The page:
In preparation for the fall 2020 school start amid an ongoing coronavirus pandemic, Fraser Cascade schools have created individualized plans which have students coming back to school full-time this September.
The plans detail how the cohort structure will work, how handwashing and other health and safety measures will be implemented, how lunch and breaks will be organized and more (see PDFs below). The school district is undertaking this planning as they survey families to see how many will be sending their children back to school this fall.
For superintendent Balan Moorthy, having children come back to school is the right answer. It’s a balance, he said, between the risk of the coronavirus and the negative impacts of the pandemic on children and families.
It is about comparing the 5,200 COVID-19 cases in B.C. out of a population of 5 million, as well as what is known about the risk the virus presents to children, with the “mental health issues of children, of families, domestic violence that’s occuring…the opioid crisis that is just exponentially increased, the economic hardships, the fact that kids aren’t learning, they’re not with their friends,” Moorthy said. “So you start to go, OK, the scale is really tipping here.”
Moorthy confirmed the Ministry of Education has approved the district’s plans as of Wednesday, Aug. 26.
SD78 schools will follow a cohort model, meaning students will be separated into groups of up to 60 for students in Kindergarten to Grade 7 and up to 120 for students in Grades 8 to 12. The fall school days at SD78 schools will follow very similar hours to regular school days, with some changes to stagger lunches and breaks.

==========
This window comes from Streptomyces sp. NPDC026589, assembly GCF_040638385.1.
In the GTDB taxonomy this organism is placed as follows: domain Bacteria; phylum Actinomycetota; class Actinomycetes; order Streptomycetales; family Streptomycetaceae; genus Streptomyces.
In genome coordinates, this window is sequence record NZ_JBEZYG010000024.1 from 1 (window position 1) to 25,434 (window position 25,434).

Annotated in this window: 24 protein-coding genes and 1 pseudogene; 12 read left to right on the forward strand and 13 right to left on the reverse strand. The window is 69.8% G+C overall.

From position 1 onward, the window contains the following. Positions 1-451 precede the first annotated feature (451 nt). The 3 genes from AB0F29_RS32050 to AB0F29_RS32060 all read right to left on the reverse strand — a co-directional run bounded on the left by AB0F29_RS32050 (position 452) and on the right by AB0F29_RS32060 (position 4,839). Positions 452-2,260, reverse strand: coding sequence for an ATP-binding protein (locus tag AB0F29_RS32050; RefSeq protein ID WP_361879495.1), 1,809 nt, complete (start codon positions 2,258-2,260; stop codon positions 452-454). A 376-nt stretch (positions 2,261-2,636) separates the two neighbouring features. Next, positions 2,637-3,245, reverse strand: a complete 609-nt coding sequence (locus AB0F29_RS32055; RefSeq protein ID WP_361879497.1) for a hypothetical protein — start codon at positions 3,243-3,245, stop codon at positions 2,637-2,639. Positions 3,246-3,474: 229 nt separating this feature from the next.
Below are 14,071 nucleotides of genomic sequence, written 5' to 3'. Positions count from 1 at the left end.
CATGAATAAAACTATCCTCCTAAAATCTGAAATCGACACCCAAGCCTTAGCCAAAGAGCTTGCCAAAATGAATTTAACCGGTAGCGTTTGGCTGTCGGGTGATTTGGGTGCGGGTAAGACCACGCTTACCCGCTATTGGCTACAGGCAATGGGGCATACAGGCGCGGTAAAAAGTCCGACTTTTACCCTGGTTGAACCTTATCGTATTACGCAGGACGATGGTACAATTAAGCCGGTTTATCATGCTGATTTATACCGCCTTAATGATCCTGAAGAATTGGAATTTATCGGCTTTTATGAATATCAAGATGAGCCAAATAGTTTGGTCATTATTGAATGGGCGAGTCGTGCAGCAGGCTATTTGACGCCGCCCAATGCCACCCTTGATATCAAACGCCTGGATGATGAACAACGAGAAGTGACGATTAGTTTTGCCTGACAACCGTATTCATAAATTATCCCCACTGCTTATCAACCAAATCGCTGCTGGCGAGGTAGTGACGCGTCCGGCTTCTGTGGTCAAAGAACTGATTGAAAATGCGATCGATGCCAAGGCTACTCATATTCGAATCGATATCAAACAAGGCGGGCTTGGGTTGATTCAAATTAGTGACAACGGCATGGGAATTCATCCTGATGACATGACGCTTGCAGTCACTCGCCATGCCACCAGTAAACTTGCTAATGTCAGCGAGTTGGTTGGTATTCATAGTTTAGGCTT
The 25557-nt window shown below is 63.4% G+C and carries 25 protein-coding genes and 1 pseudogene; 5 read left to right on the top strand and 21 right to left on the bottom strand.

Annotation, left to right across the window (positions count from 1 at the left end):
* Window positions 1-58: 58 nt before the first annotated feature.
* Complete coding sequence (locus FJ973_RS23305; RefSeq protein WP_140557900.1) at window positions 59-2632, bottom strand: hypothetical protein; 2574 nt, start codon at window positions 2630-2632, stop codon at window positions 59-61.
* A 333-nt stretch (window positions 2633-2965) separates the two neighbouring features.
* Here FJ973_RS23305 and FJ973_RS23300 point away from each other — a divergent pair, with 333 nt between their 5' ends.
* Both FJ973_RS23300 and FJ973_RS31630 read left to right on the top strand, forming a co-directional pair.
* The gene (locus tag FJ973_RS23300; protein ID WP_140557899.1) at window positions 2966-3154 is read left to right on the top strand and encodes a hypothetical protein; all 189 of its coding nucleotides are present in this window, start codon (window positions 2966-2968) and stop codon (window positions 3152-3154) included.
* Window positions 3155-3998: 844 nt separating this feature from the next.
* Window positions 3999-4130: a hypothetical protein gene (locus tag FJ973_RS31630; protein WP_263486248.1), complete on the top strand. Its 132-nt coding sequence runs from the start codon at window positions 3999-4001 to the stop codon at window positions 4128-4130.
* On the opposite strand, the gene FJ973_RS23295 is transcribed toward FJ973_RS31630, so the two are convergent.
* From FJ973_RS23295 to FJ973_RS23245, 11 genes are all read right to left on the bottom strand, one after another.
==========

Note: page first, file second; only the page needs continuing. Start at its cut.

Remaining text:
As much as possible, students will be kept in a single cohort with the same teacher or teachers staying with them. Some exceptions will occur, for example Hope Secondary School’s Grade 10 to 12 woodworking class will include students from multiple cohorts. In this case, students will need to practice physical distancing the high school’s plan stated.
Teachers who need to move between cohorts will have to wear a mask, use physical distancing and other safety protocols. “Within the timetable, they’re trying their hardest to even limit that,” Moorthy said.
School plans get granular, detailing which doors students should use to enter and exit school buildings. Student movement is also restricted compared to normal times, Moorthy said, this includes limited or no access to lockers, restricted access to hallways and parts of school playgrounds designated for certain cohorts.
Hope Secondary is to be a ‘closed campus’, meaning students will have to stay at school even during the lunch hour, foregoing DQ runs and other jaunts off-campus during the school day. The Two Rivers Education Centre is also strongly encouraging students to remain in the building throughout the day – if outdoor breaks are needed, students are to use an appointed outdoor area.
The focus on hygiene to combat COVID-19 is present in all school plans. Students at Coquihalla Elementary School, for example, will wash their hands when they enter the classroom, as well as during each ‘transition’ including recess, lunch and before they head home. For students in high schools, sanitizer stations will be set up and should be used when they enter and exit the building.
For the middle and high school grades, masks will be required for students and staff in “high traffic areas” as per provincial regulations. For Hope Secondary students, this includes hallways and any other common areas of the school, which will mean students have to come to school wearing a mask until they start their first class. “Of course, students may wear a mask in all of their classes if they so choose,” the Hope Secondary letter stated.
How exactly bussing will look is still up in the air, Moorthy said, as this depends on the numbers of students returning in September. Families who can are being encouraged to organize transportation of their children to school, as the TREC letter stated.
Some school plans have detailed bus procedures, for example Boston Bar Elementary Secondary School students will conduct a staggered exit off the bus from front to back, with students who arrive by other means waiting in or near their vehicles until they are called upon to enter the school building.
School staff are connecting with families this week to see about their readiness to send their children back, and gathering their feedback on the plans. Moorthy said the majority they’ve heard from want their children to come back, yet the district does not yet have final numbers in hand.
Individual school plans for all SD78 schools can be found below:
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